Despite the complexity of the subject he teaches — veterinary molecular and cellular biology — Christopher Baines presents classroom material in a clear and concise manner while generating enthusiasm and building rapport with his students.
“Along with more than 100 other first-year veterinary students, I believe Dr. Baines was a beacon of hope as we started our learning journey as freshly graduated students ready to tackle professional school,” said Katie Kersting, a freshman and president of the College of Veterinary Medicine’s class of 2025. “He is incredibly selfless and teaches with such passion that it is hard not to walk out of the lecture hall rejuvenated and excited for the day.”
Baines’ lectures are regularly attended by Doug Bowles, chair of the Department of Biomedical Sciences, who is impressed with his colleague’s organization and genuine interest in his students’ success.
“I am regularly amazed at Baines’ ability to transform complex, cutting edge cellular and molecular concepts into simple, straightforward presentations for the class and, in addition, present the material in a context that makes it relevant to the students’ future careers,” Bowles said. “His excellent rapport with students removes anxiety that often prevents students from asking questions, and his attention to his students’ mental health is reflected by his consistent ‘check ins’ to see how they are doing emotionally.”
Baines joined the faculty at the College of Veterinary Medicine in 2008 and has taught undergraduate, graduate and professional students. In 2014 and 2019, Baines earned the Golden Aesculapius Teaching Award and SAVMA Teaching Award, honors given by veterinary students to an outstanding teacher. Additionally in 2014, he received the MU Excellence in Education Award from the Division of Student Affairs. Last year, in the midst of transitioning to online teaching during the COVID-19 pandemic, Baines earned both the 2021 Harrison-Kaplan Online Undergraduate Teaching Award and Harrison-Kaplan Online Graduate Teaching Award.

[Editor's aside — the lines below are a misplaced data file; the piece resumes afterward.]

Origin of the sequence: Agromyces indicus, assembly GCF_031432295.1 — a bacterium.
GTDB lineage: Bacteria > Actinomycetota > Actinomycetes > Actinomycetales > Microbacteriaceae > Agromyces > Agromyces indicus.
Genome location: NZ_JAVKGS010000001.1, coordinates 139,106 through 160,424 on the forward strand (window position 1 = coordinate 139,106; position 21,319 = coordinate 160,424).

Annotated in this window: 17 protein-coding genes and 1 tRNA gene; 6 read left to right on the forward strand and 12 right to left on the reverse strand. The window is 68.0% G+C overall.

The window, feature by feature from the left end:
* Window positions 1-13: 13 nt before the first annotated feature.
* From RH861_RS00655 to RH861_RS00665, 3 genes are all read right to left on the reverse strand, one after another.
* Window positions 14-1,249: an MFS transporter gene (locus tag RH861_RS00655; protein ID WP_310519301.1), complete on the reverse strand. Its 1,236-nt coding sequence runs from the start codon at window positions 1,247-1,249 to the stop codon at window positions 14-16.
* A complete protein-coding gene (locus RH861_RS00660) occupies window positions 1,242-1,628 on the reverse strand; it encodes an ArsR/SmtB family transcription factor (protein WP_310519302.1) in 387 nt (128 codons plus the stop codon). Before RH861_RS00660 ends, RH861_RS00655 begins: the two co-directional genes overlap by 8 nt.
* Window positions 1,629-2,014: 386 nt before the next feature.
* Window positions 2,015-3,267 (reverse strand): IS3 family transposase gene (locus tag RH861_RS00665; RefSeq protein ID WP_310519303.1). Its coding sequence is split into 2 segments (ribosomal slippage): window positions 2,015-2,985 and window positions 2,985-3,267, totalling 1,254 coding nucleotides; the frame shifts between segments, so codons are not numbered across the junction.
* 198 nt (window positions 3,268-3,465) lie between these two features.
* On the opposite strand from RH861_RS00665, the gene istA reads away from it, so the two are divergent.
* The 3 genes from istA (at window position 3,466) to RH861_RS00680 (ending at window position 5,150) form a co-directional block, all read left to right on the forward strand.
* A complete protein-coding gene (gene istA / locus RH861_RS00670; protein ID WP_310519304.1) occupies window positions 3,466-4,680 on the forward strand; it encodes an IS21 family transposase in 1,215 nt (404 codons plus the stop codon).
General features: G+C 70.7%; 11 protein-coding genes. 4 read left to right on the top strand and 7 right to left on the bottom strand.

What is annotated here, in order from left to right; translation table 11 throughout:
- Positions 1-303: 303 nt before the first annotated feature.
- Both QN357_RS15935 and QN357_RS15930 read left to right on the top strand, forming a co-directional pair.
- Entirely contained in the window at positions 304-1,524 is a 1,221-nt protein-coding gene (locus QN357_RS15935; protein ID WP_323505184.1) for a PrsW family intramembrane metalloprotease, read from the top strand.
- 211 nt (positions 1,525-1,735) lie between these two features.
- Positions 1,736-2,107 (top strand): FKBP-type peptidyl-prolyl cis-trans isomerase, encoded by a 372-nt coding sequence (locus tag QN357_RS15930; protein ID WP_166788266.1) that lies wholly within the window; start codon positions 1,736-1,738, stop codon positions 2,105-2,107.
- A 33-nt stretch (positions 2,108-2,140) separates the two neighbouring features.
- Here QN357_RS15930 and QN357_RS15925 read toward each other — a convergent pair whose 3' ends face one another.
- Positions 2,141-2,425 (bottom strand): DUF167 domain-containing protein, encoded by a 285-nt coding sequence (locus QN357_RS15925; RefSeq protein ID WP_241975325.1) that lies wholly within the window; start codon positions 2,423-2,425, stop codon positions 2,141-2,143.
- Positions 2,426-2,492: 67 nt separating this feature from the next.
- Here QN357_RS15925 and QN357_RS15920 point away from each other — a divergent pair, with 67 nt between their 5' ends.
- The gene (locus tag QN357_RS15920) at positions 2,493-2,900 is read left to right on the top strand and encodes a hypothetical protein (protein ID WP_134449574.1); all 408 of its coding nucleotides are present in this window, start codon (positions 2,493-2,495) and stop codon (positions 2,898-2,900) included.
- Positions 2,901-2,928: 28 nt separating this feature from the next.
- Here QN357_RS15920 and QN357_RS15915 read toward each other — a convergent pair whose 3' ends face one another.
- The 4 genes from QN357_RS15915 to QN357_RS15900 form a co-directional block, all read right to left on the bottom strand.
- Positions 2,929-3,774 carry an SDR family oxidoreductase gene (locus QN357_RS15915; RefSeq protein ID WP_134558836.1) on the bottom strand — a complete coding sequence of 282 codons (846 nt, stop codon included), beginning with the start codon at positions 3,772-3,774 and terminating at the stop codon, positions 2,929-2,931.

“Dr. Baines is one of the most passionate and committed instructors with whom I have ever had the pleasure of working,” said Carolyn Henry, dean of the College of Veterinary Medicine. “He pledged his own money to create the Baines Fund for Wellness, Mental Health and Inclusivity Work at the CVM. His selfless dedication to students and sheer joy of teaching sets him apart.”
From 2016-2020, Baines earned a nearly perfect student evaluation score of 4.92 for the post popular course he teaches, veterinary cell biology — that includes more than 100 perfect 5.0 ratings. Baines also teaches veterinary physiology, problems in veterinary biomedical sciences, cardiovascular physiology, pathogenic mechanisms in veterinary pathobiology, molecular biology and translational biosciences.
Baines serves as the co-director of the Veterinary Research Scholars Program, a summer program that exposes veterinary students to possible research careers and where co-director and professor of veterinary pathobiology, Craig Franklin, has seen firsthand Baines’ passion for student growth.
“One of the highlights of the program is an annual national symposium where students present their research to students and faculty from similar programs across the country,” Franklin said. “Dr. Baines implemented a post-symposium research forum at MU, which not only keeps scholars enthused but also serves as a tremendous recruiting tool for upcoming programs.”
Baines earned a bachelor’s degree in pharmacology from the University of Bath in Great Britain in 1995 and a doctoral degree in basic medical sciences from the University of South Alabama in 1999. He is a member of the American Society for Biochemistry and Molecular Biology, American Physiological Society and International Society for Heart Research.
In addition to all the metrics, statistics and evaluations that speak to Baines’ professional success, he also recognizes the value in showing the human side of education.
“Teaching is not about showing the students you are some monster put on this earth simply to torture them about mitochondria, but rather it is important to listen, help where I can and show the students I care,” Baines wrote in his “Philosophy of Teaching Statement.” “I proudly show my enthusiasm for teaching and treat my students with the respect they deserve.”